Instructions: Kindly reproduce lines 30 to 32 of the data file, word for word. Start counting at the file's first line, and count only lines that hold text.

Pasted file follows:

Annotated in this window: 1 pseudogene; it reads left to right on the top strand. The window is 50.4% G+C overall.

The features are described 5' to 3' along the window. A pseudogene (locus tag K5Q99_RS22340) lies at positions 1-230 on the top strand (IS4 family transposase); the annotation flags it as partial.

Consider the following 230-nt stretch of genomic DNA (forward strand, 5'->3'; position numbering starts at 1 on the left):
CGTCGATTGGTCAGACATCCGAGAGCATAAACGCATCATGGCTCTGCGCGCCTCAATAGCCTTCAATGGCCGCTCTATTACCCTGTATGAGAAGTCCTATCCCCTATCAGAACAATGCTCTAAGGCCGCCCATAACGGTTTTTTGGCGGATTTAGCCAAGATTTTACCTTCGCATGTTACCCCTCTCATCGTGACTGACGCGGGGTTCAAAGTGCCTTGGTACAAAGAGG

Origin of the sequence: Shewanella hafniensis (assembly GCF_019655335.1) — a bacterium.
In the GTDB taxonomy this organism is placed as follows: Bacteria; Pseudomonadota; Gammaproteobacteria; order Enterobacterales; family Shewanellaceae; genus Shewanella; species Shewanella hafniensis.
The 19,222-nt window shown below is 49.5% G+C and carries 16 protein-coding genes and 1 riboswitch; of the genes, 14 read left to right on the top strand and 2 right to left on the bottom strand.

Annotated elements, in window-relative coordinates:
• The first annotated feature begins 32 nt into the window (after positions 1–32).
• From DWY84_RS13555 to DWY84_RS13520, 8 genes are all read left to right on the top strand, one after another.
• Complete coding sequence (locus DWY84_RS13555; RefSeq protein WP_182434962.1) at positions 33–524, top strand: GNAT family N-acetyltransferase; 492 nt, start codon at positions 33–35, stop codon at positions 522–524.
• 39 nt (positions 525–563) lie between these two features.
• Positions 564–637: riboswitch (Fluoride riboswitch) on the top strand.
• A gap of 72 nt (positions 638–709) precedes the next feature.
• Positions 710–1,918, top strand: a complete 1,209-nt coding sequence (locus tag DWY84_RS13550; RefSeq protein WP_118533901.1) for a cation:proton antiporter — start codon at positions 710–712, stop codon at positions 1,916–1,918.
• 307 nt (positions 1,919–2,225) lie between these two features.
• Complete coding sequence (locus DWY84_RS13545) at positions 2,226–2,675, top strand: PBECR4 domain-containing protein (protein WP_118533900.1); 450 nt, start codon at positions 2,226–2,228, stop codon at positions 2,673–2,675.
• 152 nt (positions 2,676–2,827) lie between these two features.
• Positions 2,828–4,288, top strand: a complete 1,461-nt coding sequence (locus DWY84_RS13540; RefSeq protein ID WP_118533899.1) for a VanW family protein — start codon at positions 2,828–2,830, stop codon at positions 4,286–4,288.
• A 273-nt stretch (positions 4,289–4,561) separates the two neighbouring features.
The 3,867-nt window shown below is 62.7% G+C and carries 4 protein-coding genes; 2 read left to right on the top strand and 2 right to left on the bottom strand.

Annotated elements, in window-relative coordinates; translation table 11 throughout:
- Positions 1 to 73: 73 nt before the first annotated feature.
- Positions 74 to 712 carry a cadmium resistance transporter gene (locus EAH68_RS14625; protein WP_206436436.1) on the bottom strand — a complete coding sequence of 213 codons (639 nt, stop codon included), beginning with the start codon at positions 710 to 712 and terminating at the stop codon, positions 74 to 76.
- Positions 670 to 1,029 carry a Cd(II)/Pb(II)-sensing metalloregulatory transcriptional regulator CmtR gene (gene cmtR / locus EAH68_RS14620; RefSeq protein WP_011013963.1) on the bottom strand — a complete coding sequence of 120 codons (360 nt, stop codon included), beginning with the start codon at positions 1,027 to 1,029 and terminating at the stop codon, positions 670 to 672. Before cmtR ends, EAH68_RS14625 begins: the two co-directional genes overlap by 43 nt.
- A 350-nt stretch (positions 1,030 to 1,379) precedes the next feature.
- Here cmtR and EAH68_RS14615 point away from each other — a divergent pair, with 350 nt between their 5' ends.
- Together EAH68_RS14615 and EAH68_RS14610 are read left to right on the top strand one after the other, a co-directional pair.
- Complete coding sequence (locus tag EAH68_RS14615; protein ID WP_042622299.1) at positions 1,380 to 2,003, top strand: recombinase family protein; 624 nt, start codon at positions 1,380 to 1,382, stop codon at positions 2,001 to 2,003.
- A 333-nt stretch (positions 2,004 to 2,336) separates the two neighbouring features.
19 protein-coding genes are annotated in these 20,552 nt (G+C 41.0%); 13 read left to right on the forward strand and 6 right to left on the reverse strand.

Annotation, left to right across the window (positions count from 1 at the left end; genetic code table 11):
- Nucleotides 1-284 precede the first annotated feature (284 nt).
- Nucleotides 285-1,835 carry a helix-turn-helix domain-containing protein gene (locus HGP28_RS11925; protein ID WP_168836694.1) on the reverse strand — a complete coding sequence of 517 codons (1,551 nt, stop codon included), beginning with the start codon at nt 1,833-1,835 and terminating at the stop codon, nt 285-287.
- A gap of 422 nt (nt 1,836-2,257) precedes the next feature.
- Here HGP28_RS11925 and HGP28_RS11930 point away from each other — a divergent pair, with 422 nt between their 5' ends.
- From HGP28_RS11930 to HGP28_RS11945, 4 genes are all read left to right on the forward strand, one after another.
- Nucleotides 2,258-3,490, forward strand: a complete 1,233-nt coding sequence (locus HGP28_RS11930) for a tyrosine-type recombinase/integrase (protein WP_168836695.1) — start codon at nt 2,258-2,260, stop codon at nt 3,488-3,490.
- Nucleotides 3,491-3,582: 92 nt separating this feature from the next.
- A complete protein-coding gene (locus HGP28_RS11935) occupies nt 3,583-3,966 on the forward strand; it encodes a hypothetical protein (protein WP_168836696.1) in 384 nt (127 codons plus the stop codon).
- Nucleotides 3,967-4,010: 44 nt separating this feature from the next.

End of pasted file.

- A 333-nt stretch (positions 2,004 to 2,336) separates the two neighbouring features.
19 protein-coding genes are annotated in these 20,552 nt (G+C 41.0%); 13 read left to right on the forward strand and 6 right to left on the reverse strand.

Annotation, left to right across the window (positions count from 1 at the left end; genetic code table 11):